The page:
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Family details: Juglandaceae. Other trees in family include carya (hicory, pecan) and pterocarya (wing-nut).
Common names: Walnut, Black walnut, Persian walnut
Utilization: Wood is used in furniture making. Unripe fruit can be pickled, before the shell forms. Ripe nut is the familiar commercial walnut.
A tea made from the leaves has medicinal qualities and some walnut leaf extracts are used commercially. See Juglans regia - Plants For A Future database report
The bark and the husk from the nuts can be used for dye: when pickling green walnuts it's very necessary to wear rubber gloves or you end up with dark brown hands.
The ripe nuts also have proven health benefits.
Habitat: Native of S.E. Europe and W. and C. Asia to China. Introduced elsewhere.Commercially important in California. Planted and sometimes naturalised in S. England. In more northerly limits of its range, growing tips can get frost damaged which affects the shape of the branch structure.
Cultivation: the walnut is of considerable commercial importance, probably being the main source of nuts outside the tropics.
Pollination by wind. Male catkins appear in early srping, before the leaves. After they have released their pollen the female flowers and leaves start to grow and the female flowers are pollinaled by air-borne pollen, which may have been released 2 to 3 weeks earlier. Flowers are borne on a raceme.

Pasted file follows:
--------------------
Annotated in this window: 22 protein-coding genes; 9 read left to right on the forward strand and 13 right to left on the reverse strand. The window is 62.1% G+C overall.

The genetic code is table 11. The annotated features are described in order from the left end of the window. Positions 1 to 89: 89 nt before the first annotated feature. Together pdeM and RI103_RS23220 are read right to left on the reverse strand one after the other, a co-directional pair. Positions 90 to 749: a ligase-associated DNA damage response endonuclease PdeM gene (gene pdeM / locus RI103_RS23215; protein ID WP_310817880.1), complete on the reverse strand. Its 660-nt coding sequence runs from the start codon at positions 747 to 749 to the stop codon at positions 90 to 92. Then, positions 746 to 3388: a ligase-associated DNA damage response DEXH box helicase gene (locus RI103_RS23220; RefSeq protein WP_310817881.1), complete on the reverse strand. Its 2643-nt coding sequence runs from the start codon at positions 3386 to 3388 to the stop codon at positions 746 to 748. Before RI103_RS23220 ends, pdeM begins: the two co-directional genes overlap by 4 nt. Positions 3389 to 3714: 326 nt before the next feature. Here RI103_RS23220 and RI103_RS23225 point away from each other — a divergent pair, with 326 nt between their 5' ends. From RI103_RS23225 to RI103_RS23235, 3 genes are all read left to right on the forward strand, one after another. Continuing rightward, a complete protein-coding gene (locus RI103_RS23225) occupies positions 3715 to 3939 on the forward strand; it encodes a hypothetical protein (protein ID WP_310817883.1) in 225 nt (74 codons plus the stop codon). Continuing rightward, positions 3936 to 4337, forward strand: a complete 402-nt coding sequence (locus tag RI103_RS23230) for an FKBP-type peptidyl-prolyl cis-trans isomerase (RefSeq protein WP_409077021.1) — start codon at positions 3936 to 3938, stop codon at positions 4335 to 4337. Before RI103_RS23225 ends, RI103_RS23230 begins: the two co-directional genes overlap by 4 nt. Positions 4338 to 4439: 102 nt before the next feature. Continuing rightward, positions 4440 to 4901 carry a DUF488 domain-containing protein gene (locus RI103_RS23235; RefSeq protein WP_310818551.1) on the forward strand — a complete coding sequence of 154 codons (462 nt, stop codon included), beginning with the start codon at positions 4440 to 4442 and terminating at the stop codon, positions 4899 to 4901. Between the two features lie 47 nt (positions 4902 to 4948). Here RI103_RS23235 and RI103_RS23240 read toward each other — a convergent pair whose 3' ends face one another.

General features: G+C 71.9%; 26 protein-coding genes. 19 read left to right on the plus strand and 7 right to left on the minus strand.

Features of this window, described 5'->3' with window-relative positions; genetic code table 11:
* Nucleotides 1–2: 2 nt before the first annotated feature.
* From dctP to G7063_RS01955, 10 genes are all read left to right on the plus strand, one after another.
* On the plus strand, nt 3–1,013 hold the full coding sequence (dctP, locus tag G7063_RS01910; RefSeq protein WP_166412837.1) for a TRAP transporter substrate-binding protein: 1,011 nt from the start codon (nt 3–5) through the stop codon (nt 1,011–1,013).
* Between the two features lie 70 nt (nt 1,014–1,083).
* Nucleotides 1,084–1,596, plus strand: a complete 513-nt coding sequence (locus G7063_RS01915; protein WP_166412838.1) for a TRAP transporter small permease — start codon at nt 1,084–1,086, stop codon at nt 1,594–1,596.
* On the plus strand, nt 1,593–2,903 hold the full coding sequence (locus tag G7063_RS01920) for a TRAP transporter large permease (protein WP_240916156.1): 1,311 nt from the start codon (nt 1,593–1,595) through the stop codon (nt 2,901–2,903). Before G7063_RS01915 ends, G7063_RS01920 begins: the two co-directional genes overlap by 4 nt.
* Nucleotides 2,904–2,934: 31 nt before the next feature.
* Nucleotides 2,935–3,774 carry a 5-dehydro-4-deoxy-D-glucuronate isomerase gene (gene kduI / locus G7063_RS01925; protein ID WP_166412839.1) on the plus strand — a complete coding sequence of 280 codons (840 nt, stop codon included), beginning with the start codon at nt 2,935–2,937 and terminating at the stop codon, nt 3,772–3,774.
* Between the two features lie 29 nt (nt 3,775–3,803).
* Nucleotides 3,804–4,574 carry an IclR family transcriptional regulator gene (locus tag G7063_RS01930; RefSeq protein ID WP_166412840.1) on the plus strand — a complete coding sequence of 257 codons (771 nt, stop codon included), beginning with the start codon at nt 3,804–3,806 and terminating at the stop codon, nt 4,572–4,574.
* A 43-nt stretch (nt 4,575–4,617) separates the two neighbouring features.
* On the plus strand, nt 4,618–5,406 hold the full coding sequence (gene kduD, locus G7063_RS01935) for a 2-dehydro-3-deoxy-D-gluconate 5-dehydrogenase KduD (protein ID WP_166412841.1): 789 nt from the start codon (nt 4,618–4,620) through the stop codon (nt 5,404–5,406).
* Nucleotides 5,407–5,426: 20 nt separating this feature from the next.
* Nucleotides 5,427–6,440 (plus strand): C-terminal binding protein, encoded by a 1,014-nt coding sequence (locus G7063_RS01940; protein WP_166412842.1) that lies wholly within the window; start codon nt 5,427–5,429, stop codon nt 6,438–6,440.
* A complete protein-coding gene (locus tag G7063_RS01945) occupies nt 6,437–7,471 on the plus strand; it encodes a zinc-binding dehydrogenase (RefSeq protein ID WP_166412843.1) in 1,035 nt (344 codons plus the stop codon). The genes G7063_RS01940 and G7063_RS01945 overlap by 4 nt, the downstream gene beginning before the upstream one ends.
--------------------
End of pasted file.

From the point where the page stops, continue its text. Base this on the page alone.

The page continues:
Seed distribution: is by squirrels, mice and similar small nut-eating rodents. These small mammals rend to bury uneaten nuts for future use and evolution has clearly favoured forgetful animals - as the unrecovered nuts grow and become mature trees!
Photograph 1 (taken 30th May 2008) shows a 20 year old walnut tree growing in the author's garden. This one's growing tip was damaged at about 2 years old, so has a double trunk - which makes it an ideal climbing tree for the children (and for picking the nuts).
Photograph 2 (taken 30th May 2008) shows a raceme of immature nuts. This page was written too late to photograph the male or female flowers but the shape of the female flower spike is reflected in the baby nuts.
Photograph 3 (taken 31st May 2008) shows the 'June drop'. In common with many other trees, the walnut sheds copious quantities of baby nuts. You can of course pickle these: no point in salting them as they don't contain so much water as large green nuts. Also they remain hard, unlike full size pickles.
Photograph 4 (taken 30th May 2008) shows a seedling tree growing in a patio pot where it was planted by our local squirrel!
Photograph 5 (taken 30th May 2008) shows the same seedling removed from the pot.
Photograph 6 (taken 30th May 2008) shows detail of the above nut showing trunk and roots growing from the sprung nut.
Recipes The walnut is so well known that there are many sites on the internet offering recipes so try a Google search for walnut recipe.
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© 2008 Richard Torrens.
Page first published 30th May 2008.
Last modified: Sat, 25 Nov 2017 12:58:23 GMT
Document URI: wildfood.torrens.org/fruits/JuglansRegia.html